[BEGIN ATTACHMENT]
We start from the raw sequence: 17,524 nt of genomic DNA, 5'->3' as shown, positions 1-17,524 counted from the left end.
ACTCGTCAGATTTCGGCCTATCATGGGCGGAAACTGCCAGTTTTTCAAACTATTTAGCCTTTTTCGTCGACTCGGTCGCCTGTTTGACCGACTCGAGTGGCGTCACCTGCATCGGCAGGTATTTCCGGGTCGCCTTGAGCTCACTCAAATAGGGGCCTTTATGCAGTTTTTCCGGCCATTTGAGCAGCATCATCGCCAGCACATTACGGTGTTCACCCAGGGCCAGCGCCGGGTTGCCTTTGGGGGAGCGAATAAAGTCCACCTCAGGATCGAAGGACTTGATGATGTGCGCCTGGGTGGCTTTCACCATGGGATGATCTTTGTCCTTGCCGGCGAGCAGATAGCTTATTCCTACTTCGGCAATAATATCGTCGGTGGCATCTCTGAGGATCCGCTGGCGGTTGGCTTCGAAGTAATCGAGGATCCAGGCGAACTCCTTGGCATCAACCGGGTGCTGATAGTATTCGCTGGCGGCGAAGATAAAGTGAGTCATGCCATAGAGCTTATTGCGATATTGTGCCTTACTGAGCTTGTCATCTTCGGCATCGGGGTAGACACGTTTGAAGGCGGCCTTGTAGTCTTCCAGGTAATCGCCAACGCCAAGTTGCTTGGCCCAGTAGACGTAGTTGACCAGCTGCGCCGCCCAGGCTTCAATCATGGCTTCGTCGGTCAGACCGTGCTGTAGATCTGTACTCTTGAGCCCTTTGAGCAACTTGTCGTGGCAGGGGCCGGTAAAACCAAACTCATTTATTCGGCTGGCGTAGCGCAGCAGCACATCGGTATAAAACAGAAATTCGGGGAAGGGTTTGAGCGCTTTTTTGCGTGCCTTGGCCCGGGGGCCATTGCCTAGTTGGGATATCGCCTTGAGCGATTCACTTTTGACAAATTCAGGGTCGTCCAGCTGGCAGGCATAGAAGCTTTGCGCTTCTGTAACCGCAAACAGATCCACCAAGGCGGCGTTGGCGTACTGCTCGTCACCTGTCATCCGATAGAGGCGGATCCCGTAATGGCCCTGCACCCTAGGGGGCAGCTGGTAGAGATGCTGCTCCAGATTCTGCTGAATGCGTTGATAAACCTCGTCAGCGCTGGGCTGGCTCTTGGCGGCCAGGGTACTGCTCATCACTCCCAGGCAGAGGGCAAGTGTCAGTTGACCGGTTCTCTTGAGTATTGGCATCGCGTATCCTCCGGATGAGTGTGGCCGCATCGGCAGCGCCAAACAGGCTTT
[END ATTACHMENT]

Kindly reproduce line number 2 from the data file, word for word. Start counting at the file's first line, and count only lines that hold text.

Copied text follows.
ACTCGTCAGATTTCGGCCTATCATGGGCGGAAACTGCCAGTTTTTCAAACTATTTAGCCTTTTTCGTCGACTCGGTCGCCTGTTTGACCGACTCGAGTGGCGTCACCTGCATCGGCAGGTATTTCCGGGTCGCCTTGAGCTCACTCAAATAGGGGCCTTTATGCAGTTTTTCCGGCCATTTGAGCAGCATCATCGCCAGCACATTACGGTGTTCACCCAGGGCCAGCGCCGGGTTGCCTTTGGGGGAGCGAATAAAGTCCACCTCAGGATCGAAGGACTTGATGATGTGCGCCTGGGTGGCTTTCACCATGGGATGATCTTTGTCCTTGCCGGCGAGCAGATAGCTTATTCCTACTTCGGCAATAATATCGTCGGTGGCATCTCTGAGGATCCGCTGGCGGTTGGCTTCGAAGTAATCGAGGATCCAGGCGAACTCCTTGGCATCAACCGGGTGCTGATAGTATTCGCTGGCGGCGAAGATAAAGTGAGTCATGCCATAGAGCTTATTGCGATATTGTGCCTTACTGAGCTTGTCATCTTCGGCATCGGGGTAGACACGTTTGAAGGCGGCCTTGTAGTCTTCCAGGTAATCGCCAACGCCAAGTTGCTTGGCCCAGTAGACGTAGTTGACCAGCTGCGCCGCCCAGGCTTCAATCATGGCTTCGTCGGTCAGACCGTGCTGTAGATCTGTACTCTTGAGCCCTTTGAGCAACTTGTCGTGGCAGGGGCCGGTAAAACCAAACTCATTTATTCGGCTGGCGTAGCGCAGCAGCACATCGGTATAAAACAGAAATTCGGGGAAGGGTTTGAGCGCTTTTTTGCGTGCCTTGGCCCGGGGGCCATTGCCTAGTTGGGATATCGCCTTGAGCGATTCACTTTTGACAAATTCAGGGTCGTCCAGCTGGCAGGCATAGAAGCTTTGCGCTTCTGTAACCGCAAACAGATCCACCAAGGCGGCGTTGGCGTACTGCTCGTCACCTGTCATCCGATAGAGGCGGATCCCGTAATGGCCCTGCACCCTAGGGGGCAGCTGGTAGAGATGCTGCTCCAGATTCTGCTGAATGCGTTGATAAACCTCGTCAGCGCTGGGCTGGCTCTTGGCGGCCAGGGTACTGCTCATCACTCCCAGGCAGAGGGCAAGTGTCAGTTGACCGGTTCTCTTGAGTATTGGCATCGCGTATCCTCCGGATGAGTGTGGCCGCATCGGCAGCGCCAAACAGGCTTT